The Capital District Police K9 Training Group, in cooperation with the Mohawk Hudson Humane Society, established the Law Enforcement K9 Memorial site to recognize and memorialize the invaluable services these dogs have given to their agencies and the communities they have served.
The Law Enforcement K9 Memorial site was first proposed by Officer Douglas Nadoraski of the Albany Police Department K9 Unit and a trainer with the Capital District Police K9 Training Group (CDPK9TG). Various fundraising activities were conducted by the CDPK9TG and the Mohawk Hudson Humane Society committed the grounds to this purpose.
The Law Enforcement K9 Memorial site was officially dedicated on September 11, 1999, a date whose significance could not have been imagined at the time.
The site is available for the recognition of any K9 that has served in a law enforcement capacity with any recognized public entity, regardless of the nature of the tasks they were trained to perform. Some of the dogs memorialized were trained as Tracking or Detection Specialists (accelerants, explosives or narcotics), while others were trained and served as Multi-Purpose K9s (tracking, detection, evidence recovery, criminal detection and apprehension, officer protection, etc.). The training these dogs and their handlers undergo is intensive, extensive and extremely demanding, as are the jobs they perform and the dangers they routinely face. Once basic training is completed and the K9 teams hit the streets, their proficiency is maintained and their skills honed through regular maintenance and advanced training programs.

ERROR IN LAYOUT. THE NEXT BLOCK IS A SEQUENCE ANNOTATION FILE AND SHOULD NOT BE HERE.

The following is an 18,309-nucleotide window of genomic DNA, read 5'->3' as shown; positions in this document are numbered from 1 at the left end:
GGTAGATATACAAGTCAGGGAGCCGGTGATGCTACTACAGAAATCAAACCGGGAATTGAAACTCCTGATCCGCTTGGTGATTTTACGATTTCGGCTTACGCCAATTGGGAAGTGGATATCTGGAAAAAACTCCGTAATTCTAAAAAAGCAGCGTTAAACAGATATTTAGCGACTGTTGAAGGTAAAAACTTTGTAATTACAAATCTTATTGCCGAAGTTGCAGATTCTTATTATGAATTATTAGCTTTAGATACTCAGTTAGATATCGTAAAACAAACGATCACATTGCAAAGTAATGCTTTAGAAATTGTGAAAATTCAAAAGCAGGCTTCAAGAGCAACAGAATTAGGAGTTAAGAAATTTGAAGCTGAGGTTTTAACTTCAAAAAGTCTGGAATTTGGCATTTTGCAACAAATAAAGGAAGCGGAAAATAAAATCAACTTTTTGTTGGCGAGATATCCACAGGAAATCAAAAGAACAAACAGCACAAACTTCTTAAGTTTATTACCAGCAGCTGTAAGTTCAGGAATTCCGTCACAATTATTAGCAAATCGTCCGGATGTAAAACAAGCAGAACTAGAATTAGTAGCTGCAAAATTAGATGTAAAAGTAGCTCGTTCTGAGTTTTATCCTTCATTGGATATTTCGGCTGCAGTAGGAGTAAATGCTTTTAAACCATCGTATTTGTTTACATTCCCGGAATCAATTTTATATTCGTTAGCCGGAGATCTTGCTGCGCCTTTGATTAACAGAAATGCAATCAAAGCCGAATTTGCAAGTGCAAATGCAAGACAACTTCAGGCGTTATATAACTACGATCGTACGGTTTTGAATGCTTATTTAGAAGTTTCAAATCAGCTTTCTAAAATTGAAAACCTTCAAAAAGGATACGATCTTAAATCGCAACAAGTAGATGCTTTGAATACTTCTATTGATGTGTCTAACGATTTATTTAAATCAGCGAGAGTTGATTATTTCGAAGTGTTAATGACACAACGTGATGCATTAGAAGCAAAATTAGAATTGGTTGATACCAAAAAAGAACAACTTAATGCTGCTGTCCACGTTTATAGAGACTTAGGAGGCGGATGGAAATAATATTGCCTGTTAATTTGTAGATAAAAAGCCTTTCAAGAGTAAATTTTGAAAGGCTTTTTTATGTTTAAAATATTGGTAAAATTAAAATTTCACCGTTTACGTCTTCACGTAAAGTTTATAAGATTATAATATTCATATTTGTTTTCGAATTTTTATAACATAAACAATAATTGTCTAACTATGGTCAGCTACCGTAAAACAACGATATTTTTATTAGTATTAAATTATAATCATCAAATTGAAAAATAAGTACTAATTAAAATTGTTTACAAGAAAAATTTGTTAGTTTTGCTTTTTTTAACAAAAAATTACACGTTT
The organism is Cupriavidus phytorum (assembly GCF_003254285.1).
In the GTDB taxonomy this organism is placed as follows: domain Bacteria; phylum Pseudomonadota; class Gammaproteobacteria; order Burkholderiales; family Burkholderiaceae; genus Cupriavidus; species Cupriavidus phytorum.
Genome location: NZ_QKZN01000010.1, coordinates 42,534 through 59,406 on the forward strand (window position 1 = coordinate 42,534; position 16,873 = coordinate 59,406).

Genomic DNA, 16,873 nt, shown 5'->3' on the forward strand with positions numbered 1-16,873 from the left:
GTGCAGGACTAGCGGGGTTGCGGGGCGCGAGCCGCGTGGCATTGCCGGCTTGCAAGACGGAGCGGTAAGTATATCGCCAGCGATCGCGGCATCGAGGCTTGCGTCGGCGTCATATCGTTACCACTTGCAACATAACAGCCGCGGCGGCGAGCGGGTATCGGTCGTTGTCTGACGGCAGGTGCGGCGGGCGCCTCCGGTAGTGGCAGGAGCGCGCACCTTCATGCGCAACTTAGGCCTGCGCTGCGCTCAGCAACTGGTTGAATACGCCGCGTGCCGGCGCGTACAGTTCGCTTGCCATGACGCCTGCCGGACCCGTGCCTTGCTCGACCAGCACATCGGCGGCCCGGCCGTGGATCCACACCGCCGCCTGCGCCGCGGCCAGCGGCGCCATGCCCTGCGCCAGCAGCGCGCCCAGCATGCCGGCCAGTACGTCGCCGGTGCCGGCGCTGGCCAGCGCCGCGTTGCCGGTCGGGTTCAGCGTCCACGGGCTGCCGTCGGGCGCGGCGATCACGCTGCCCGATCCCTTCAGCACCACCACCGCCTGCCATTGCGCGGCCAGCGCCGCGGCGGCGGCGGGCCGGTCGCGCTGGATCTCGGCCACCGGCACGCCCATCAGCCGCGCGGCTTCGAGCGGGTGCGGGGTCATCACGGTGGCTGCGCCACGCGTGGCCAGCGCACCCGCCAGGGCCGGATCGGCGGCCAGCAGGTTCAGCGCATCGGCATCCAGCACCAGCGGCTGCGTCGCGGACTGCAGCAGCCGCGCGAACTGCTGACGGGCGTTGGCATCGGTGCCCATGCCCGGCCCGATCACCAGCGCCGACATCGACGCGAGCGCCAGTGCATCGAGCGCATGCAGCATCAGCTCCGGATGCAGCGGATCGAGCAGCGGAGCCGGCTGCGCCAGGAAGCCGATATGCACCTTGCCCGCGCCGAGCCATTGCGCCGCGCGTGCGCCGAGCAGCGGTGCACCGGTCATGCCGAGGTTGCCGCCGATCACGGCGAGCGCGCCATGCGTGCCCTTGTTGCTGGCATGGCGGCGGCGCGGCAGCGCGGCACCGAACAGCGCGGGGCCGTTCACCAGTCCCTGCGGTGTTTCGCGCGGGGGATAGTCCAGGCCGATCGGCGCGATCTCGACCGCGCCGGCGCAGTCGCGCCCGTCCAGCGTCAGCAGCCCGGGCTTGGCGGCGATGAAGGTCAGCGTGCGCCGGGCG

Though most law enforcement K9s are German Shepherds, many other breeds commonly serve in this capacity and are also represented at the memorial site, such as Labrador Retrievers, Rottweilers, Belgian Malinois and even the occasional mixed breed. Some of the dogs are purchased from working dog importers and originate from other countries, such as Germany, Hungary, Czech Republic and Slovakia (formerly Czechoslovakia), etc. Other dogs are purchased or donated by breeders within the USA and still others have been obtained from facilities such as MHHS.
Generally, the law enforcement K9 continues in service as long as they are physically able to perform the tasks for which they are trained. When retired from service, the dogs remain with their handlers, with whom they have developed a strong and unique relationship. This relationship is what inspired us to create the memorial site - to provide for the memorialization of the service and sacrifice that our "partners and best friends" have made for us, for our agencies and for our communities.
Each law enforcement K9 honored at the site is recognized with a stone marker. Each marker bears the K9's name, its employing agency and its years of service. Many of the dogs have been named in honor of law enforcement officers who had previously served with their respective agencies, some of whom were killed in the line of duty.
Many of the dogs recognized at the memorial site have also been laid to rest there. Some have been interred elsewhere, such as the handler's home. Some of the dogs recognized are currently in active service with their respective agencies and their markers do not yet include the ending service year. Each such listing includes the law enforcement K9's name, employing agency, areas of expertise, and breed and coloring.
The public is welcome to visit the memorial.